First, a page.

Dining With Hipsters
even the uncool can enjoy hipster grub
This was going to be my first podcast. A how-to on how to write a novel. I sincerely believe that everyone with a wild hair should go ahead and write a novel if it’s something they put on a life list.
I actually recorded this as a podcast. Several times. But I really couldn’t stand the sound of my own voice. It wasn’t the voice I hear when I’m typing. As I write I hear a voice that is distinctly my own, one that I’ve heard in my head for years, but it doesn’t match up to the nasally one I hear aloud. In my head I’m more Morgan Freeman and less Napoleon Dynamite.
I thought the content was good so I’m writing it up.
Seriously. Write the worst novel you can imagine. Don’t go out with the specific mission of writing a bad novel, because that’s as hard probably as trying to be the next Hemingway. The point of the process is the novel itself. As long as you enjoy yourself there will be quality within the process. You may be the only person that enjoys the finished product, but that’s still pretty sweet. You’ll feel great.
It’s like if running a marathon is on your life list. Some or all of that race might be ugly to watch and feel like hell to run, but the completion is really worth it. The fear and awe will be dissolved and the NEXT marathon will be a bowl of cherries. I think every great novelist probably wrote a whole lot of crap before the good stuff started coming. They finally limbered up and just let it happen.
I’m talking an outline. There are plenty of writers who complete a novel without an outline and more power to them, but for first timers it’s probably a good idea to have the whole thing plotted out and ready to roll before you write a single sentence. I started, and failed to complete, a half dozen novels before I started using outlines. They made completion not only possible, but surprisingly easy.
Here’s how it works. Or how I do it. You have a plot point that’s the starting point of the day. You have another plot point that is tomorrow’s starting place. You can do whatever the hell you want, whatever feels natural for your characters or the situation. You can ramble and diverge and digress and go bat shit, just make sure that you end up in front of tomorrow’s plot point.
So much stuff can happen in between those two points. If you approach the writing not as contrived filler, but document a scene that would entertain you, it’ll be a piece of cake. If you were Bob and you were in the liquor store what would interest you? What are you buying? Where are you taking it? Who’s in there with you? Why is the floor sticky?
Writing a novel really isn’t all that different than reading one. Some novels surprise you with the big plot points, but all the little stuff that happens in between is predictable. Or believable I should say. It has to feel familiar and comfortable in order to keep you humming along. If it’s too much work, you put it down.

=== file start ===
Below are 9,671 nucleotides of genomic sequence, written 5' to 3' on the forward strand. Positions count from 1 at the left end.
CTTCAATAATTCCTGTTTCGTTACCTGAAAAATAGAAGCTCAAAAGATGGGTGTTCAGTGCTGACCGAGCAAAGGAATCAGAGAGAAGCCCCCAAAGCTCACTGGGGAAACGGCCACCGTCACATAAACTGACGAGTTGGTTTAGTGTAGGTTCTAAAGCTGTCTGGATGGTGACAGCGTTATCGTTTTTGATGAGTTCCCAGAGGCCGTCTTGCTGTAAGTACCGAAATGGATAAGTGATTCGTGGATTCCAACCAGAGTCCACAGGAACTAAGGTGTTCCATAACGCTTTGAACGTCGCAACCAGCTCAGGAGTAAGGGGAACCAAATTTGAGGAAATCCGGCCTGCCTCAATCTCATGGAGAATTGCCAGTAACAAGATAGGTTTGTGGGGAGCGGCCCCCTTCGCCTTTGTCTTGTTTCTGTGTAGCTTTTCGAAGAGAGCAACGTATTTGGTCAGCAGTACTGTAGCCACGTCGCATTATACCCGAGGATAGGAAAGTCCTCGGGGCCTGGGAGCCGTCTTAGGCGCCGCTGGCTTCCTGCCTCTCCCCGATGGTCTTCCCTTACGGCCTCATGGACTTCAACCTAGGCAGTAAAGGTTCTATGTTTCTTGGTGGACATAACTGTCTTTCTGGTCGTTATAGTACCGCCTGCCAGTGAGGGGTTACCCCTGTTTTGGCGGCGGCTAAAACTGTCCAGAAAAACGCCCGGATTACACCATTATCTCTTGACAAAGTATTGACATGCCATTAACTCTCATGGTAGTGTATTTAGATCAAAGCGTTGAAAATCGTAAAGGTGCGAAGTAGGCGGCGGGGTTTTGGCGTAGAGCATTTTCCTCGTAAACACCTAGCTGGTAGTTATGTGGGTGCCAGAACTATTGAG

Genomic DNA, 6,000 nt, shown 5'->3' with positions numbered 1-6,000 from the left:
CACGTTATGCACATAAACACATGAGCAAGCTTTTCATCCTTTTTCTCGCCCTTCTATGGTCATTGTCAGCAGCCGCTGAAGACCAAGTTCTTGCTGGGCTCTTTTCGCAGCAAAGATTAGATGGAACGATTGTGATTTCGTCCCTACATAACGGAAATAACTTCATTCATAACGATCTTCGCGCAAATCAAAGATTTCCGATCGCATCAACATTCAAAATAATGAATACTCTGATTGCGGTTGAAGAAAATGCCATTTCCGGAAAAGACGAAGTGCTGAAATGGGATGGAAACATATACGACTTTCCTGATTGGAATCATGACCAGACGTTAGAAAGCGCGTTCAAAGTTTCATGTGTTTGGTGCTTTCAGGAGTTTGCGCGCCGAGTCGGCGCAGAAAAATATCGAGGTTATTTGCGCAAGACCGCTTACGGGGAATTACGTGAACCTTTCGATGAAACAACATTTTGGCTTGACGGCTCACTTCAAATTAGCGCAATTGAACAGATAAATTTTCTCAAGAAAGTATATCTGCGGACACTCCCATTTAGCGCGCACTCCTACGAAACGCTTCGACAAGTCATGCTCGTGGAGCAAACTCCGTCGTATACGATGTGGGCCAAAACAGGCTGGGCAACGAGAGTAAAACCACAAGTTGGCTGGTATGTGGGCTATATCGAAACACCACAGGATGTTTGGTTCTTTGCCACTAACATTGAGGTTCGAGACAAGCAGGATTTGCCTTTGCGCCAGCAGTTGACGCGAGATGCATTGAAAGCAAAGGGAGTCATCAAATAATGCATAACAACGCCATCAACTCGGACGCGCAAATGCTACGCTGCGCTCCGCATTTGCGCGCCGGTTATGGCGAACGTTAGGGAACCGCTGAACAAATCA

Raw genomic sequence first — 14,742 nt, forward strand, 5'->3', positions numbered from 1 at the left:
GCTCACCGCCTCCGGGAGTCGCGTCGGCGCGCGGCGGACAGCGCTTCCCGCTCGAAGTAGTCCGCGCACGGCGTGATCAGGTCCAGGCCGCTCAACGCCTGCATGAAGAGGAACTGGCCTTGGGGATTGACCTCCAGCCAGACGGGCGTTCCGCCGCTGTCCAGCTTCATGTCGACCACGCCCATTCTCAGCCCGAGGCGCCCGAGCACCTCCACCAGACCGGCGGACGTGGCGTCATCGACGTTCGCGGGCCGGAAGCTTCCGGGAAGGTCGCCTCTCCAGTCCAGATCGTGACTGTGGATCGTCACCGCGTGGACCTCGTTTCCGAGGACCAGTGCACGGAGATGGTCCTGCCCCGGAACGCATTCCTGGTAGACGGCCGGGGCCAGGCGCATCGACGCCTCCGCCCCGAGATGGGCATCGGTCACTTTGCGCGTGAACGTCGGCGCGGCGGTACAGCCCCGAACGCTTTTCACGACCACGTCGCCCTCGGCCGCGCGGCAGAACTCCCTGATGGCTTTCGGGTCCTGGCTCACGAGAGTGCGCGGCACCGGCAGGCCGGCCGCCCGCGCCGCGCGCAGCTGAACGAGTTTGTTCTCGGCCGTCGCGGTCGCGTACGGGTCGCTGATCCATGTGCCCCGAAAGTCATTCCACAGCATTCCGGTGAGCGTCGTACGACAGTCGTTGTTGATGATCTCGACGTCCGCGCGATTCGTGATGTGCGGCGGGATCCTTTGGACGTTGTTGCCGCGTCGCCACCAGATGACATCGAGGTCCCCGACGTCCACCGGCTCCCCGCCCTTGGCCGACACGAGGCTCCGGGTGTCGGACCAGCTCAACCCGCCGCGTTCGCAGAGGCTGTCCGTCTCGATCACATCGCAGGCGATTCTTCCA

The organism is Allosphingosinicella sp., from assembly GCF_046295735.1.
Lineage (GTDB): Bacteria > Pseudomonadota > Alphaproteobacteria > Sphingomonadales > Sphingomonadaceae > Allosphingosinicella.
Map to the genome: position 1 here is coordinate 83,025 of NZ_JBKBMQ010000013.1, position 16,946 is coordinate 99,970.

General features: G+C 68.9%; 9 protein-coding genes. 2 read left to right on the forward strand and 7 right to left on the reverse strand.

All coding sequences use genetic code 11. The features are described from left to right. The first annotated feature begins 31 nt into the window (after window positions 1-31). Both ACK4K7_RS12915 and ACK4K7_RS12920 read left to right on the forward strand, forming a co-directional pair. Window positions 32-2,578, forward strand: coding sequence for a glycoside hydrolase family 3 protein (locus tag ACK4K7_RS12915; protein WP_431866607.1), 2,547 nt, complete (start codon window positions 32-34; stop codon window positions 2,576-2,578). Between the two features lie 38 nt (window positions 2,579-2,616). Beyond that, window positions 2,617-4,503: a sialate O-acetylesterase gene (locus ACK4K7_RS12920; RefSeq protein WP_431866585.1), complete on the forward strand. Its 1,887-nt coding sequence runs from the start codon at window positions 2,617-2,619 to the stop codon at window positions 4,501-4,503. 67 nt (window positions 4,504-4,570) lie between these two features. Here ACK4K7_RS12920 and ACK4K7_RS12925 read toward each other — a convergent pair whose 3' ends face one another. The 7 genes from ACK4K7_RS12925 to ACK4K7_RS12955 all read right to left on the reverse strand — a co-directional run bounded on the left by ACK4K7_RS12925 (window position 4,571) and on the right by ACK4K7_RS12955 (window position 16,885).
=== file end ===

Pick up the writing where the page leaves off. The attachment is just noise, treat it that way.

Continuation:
This is right up there with the outline for something I didn’t do in the early days that I always do now. You want to spend time thinking about these people, imagining what they’re like, who they remind you of, etc. You want to be able to predict their behavior so that their actions are believable in the story.
It also kind of makes them co-authors too. There’s a point in the process of writing a novel, for me around 20,000 words, where you’ve fleshed the main characters out enough and seen them in enough situations that they sort of write themselves. You serve them a fruity cocktail in a coconut shell and you know instinctively if they love it or demand a straight bourbon. You don’t have to figure them out anymore, they’re like old friends. Think of your closest friends, how would they respond to the coconut shell cocktail?
Keep a regular schedule. It’s easy to lose momentum and close to impossible to get it back. Don’t read back over a damn thing until you’re done. If you can’t remember what happened, refer to your outline. That’s its greatest power. That outline is the seemingly mundane fuel of completion. It breaks a huge task up into bite size pieces. You’ll always have the broad strokes and you can fix the continuity errors later. There will be tons of errors, so just keep moving. If you start to revise you won’t finish.
That’s it. I firmly believe that anyone who can write a long email conveying a night out to a friend can also write a novel. If you need help on what you should put in an outline write one for your favorite book. Pretend you’re telling a friend the broad strokes of what happens. You may be surprised how little really happens in most books. It’s the details and the joy that went into the telling that makes a novel fun to read. If you have fun getting from plot point to plot point, the product will be fun to read.
If you can’t come up with an idea, use that outline for your favorite book. If it’s just the broad strokes your content will be completely original and bear no resemblance to the book you loved. It ain’t plagiarism. There’s only like 12 stories anyway.